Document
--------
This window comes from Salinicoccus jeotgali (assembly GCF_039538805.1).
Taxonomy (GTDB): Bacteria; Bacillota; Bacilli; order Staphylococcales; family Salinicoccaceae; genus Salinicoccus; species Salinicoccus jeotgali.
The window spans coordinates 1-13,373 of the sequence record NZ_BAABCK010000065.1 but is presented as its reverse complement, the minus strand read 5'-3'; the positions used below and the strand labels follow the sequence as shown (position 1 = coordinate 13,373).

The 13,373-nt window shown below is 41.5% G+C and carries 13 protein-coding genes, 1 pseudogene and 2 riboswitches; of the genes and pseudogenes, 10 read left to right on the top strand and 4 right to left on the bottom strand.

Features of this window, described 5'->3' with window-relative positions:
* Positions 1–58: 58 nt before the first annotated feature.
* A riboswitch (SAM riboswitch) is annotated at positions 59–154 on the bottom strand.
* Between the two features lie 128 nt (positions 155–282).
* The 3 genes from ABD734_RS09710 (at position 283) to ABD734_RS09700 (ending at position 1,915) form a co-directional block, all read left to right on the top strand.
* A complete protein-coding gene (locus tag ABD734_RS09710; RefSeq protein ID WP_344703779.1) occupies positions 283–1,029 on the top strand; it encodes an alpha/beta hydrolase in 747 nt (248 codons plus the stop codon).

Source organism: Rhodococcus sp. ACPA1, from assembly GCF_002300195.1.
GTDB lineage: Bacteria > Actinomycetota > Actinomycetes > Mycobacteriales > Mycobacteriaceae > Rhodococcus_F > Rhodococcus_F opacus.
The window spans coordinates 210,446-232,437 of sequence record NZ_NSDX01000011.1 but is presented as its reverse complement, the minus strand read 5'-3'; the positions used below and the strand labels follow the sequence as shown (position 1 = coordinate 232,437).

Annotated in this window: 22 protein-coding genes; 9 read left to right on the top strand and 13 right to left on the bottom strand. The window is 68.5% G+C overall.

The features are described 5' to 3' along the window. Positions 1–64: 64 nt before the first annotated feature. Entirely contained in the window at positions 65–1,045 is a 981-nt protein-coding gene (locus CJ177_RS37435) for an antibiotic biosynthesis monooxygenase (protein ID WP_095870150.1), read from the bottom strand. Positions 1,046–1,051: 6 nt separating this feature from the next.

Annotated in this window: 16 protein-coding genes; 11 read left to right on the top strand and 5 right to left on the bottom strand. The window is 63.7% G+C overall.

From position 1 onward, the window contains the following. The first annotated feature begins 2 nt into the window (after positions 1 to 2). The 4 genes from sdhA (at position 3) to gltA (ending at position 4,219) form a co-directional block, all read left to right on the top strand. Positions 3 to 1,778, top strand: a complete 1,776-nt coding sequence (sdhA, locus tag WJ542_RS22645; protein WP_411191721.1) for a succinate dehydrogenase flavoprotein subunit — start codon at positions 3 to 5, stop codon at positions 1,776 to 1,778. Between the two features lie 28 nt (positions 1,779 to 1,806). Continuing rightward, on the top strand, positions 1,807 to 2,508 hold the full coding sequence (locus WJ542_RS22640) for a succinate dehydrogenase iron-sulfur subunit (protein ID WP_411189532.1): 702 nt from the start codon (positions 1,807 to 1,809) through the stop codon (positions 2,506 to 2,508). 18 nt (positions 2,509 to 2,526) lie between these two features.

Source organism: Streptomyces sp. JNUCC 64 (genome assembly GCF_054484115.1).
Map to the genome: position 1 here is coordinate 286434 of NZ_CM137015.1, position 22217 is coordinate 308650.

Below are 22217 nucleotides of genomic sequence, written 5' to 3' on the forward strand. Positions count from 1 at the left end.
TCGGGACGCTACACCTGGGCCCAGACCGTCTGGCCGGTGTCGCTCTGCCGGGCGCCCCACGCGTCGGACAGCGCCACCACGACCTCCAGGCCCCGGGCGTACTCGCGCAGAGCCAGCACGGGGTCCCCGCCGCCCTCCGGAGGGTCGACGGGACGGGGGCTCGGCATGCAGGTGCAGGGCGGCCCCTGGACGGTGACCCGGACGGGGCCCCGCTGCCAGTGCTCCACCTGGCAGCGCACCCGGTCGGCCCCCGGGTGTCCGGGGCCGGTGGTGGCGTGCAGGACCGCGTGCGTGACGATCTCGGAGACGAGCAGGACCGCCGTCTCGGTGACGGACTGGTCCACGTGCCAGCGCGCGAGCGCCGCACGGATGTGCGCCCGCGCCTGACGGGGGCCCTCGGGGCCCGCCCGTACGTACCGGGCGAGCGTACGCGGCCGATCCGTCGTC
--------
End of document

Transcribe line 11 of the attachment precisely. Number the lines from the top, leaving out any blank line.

Source organism: Rhodococcus sp. ACPA1, from assembly GCF_002300195.1.